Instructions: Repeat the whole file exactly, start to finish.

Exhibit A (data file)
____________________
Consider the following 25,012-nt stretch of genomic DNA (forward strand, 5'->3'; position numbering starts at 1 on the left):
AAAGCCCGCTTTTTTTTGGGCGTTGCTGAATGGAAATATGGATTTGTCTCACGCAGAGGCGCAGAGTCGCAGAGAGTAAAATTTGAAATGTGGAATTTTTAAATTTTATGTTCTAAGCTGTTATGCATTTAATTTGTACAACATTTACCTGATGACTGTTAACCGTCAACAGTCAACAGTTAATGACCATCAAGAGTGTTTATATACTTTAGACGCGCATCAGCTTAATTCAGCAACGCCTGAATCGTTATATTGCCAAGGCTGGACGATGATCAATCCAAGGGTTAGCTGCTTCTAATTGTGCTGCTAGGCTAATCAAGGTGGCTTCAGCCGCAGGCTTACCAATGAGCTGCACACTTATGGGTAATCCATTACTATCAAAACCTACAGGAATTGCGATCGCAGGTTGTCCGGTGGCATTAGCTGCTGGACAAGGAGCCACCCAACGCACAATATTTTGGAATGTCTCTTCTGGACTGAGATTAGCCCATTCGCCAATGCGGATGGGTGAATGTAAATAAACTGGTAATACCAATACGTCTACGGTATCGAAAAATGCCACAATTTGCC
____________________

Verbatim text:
Consider the following 25,012-nt stretch of genomic DNA (forward strand, 5'->3'; position numbering starts at 1 on the left):
AAAGCCCGCTTTTTTTTGGGCGTTGCTGAATGGAAATATGGATTTGTCTCACGCAGAGGCGCAGAGTCGCAGAGAGTAAAATTTGAAATGTGGAATTTTTAAATTTTATGTTCTAAGCTGTTATGCATTTAATTTGTACAACATTTACCTGATGACTGTTAACCGTCAACAGTCAACAGTTAATGACCATCAAGAGTGTTTATATACTTTAGACGCGCATCAGCTTAATTCAGCAACGCCTGAATCGTTATATTGCCAAGGCTGGACGATGATCAATCCAAGGGTTAGCTGCTTCTAATTGTGCTGCTAGGCTAATCAAGGTGGCTTCAGCCGCAGGCTTACCAATGAGCTGCACACTTATGGGTAATCCATTACTATCAAAACCTACAGGAATTGCGATCGCAGGTTGTCCGGTGGCATTAGCTGCTGGACAAGGAGCCACCCAACGCACAATATTTTGGAATGTCTCTTCTGGACTGAGATTAGCCCATTCGCCAATGCGGATGGGTGAATGTAAATAAACTGGTAATACCAATACGTCTACGGTATCGAAAAATGCCACAATTTGCC